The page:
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Epidemiology poster session 6: Preventive intervention: Screening
P1-S6.08 A multifaceted intervention to increase chlamydia testing in Australian general practice
  1. J Hocking,
  2. S Poznanski,
  3. A Vaisey,
  4. J Walker,
  5. A Wood,
  6. D Lewis,
  7. R Guy,
  8. M Temple-Smith
  1. 1The University of Melbourne, Melbourne, Australia
  2. 2University of New South Wales, Australia

Abstract

Background The Australian Government has funded the Australian Chlamydia Control Effectiveness Pilot (ACCEPt), a randomised controlled trial of a chlamydia testing intervention to assess the feasibility, acceptability and cost-effectiveness of chlamydia testing in general practice clinics. There are well documented barriers to increased chlamydia testing in general practice including time, cost, and clinicians' knowledge and awareness of chlamydia. If an intervention is to successfully increase chlamydia testing, it must minimise these barriers and take the uniqueness of each general practice into consideration. This paper describes the chlamydia testing intervention being implemented in ACCEPt.

Methods Clinics in the intervention group are being provided with a multifaceted evidence-based intervention designed to increase annual chlamydia testing for sexually active 16–29 year olds. The intervention includes: a computer alert prompting GPs to test; incentive payments for GPs and practice nurses to conduct testing; an annual recall system involving SMS, phone or mail reminders; a comprehensive education pack; and regular feedback on testing performance. The intervention will be in place for up to 4 years, and will be tailored to the resources and needs of each clinic. Prior to implementation, clinic staff are engaged and given the opportunity to identify methods for improving chlamydia testing within their clinic, using an evidence-based practice assessment tool.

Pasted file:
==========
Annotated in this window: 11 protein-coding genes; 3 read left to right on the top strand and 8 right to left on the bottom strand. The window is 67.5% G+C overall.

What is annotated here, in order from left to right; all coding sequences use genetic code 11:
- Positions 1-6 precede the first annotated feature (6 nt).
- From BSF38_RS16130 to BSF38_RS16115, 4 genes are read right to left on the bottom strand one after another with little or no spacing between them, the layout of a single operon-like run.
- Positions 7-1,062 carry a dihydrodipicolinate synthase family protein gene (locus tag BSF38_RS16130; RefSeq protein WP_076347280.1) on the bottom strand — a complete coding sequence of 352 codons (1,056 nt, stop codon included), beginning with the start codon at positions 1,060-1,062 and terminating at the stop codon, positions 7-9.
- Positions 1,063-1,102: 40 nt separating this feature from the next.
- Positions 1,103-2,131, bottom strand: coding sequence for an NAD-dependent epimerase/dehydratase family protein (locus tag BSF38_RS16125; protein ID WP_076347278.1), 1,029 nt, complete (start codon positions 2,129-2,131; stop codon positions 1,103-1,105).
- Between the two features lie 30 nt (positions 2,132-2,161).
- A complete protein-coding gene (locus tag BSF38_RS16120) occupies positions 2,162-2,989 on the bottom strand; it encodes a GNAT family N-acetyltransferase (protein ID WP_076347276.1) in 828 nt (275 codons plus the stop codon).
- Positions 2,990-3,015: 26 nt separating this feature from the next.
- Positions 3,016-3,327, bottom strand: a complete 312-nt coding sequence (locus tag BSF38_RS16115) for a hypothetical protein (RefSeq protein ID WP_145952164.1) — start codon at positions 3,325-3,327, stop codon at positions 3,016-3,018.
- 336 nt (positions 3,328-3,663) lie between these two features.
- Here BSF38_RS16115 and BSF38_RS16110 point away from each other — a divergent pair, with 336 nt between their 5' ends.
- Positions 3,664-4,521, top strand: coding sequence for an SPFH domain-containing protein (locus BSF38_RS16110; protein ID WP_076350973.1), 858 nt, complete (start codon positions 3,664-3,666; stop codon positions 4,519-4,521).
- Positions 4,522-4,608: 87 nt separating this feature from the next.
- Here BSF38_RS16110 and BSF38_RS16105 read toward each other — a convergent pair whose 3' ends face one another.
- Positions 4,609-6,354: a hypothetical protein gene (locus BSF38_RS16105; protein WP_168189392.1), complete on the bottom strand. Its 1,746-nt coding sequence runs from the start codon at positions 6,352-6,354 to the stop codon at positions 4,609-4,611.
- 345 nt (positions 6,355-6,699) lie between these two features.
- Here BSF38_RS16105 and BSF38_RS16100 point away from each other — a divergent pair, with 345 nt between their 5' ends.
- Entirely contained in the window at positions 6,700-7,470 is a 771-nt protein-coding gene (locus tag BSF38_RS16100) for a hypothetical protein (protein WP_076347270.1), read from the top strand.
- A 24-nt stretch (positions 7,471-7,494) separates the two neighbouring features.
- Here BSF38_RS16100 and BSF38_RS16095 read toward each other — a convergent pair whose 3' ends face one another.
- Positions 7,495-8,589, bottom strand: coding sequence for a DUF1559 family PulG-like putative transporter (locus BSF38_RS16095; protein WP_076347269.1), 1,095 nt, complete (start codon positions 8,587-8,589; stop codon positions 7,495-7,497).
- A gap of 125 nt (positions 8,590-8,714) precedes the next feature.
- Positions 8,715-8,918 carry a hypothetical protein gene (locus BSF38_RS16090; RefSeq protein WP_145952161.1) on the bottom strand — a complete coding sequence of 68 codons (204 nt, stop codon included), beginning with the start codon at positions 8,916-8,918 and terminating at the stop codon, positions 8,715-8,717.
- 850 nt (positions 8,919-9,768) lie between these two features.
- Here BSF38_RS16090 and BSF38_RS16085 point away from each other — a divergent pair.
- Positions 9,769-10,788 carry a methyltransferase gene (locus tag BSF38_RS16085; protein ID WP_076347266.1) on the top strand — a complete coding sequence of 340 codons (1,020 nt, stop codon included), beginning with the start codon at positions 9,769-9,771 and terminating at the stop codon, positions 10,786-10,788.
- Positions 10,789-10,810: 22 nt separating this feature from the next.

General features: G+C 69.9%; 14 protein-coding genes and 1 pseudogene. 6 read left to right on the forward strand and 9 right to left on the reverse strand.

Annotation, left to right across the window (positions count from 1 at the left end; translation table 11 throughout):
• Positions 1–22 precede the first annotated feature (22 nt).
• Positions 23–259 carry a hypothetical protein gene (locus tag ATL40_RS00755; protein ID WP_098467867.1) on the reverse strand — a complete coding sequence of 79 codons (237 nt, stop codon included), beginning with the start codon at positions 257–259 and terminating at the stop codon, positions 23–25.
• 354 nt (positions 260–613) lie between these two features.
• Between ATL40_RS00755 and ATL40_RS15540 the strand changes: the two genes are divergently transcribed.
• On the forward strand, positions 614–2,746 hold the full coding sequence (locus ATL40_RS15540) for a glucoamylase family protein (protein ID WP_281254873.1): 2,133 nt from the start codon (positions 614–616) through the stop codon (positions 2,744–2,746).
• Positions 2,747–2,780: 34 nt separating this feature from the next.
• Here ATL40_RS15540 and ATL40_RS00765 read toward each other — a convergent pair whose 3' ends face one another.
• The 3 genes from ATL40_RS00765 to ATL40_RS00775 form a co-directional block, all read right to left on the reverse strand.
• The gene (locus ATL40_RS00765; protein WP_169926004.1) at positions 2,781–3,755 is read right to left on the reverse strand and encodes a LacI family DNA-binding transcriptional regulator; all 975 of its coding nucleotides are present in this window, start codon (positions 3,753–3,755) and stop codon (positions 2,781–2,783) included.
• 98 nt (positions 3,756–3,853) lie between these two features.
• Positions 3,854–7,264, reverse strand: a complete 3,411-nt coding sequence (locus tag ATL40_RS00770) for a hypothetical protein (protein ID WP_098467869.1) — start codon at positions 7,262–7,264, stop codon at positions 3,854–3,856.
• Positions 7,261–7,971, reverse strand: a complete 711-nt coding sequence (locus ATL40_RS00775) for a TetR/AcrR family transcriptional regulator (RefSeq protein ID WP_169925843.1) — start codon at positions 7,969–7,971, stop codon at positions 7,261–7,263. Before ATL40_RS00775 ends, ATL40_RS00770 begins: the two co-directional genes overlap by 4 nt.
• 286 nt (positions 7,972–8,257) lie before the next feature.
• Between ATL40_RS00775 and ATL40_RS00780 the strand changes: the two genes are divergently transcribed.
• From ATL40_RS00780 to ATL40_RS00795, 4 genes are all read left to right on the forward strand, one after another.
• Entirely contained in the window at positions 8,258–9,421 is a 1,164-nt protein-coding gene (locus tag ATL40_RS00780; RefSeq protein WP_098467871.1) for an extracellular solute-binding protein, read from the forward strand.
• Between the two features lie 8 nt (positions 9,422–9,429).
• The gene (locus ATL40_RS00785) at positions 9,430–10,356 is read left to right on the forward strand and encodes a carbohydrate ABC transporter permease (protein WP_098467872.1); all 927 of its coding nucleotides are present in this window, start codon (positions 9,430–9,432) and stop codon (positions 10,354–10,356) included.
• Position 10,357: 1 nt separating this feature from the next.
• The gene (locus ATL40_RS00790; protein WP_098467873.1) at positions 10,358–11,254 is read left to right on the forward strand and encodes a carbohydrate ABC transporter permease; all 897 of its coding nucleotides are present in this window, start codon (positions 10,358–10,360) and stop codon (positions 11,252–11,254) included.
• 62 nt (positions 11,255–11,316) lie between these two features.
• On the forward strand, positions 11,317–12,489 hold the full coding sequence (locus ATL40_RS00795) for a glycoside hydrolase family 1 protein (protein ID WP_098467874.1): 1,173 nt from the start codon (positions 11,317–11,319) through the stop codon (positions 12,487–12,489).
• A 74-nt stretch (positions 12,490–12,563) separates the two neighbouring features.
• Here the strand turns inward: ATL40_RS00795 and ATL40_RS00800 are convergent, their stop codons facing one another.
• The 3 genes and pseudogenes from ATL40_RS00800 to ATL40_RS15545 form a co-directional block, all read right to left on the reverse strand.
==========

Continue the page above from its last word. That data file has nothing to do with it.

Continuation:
Results To date, 69 clinics in 24 areas have been recruited across three Australian states. Four of these areas (9 clinics) have been randomised: two areas (7 clinics) are in the intervention group, and two areas (2 clinics) in the control group. The intervention has been customised to each clinic with two thirds of clinics receiving the computer alert, 4 clinics using SMS reminders for recall, others using a mail recall and some using practice nurses to initiate chlamydia testing. Where possible, doctors and practice nurses have been given one on one education and training about chlamydia and pelvic inflammatory disease.

Conclusions Given that each Australian general practice is unique, it is vital that the intervention is tailored to individual clinic needs to achieve sustainable system changes. This enables maximum staff engagement to ensure the effective uptake of increased chlamydia screening in the Australian general practice setting.

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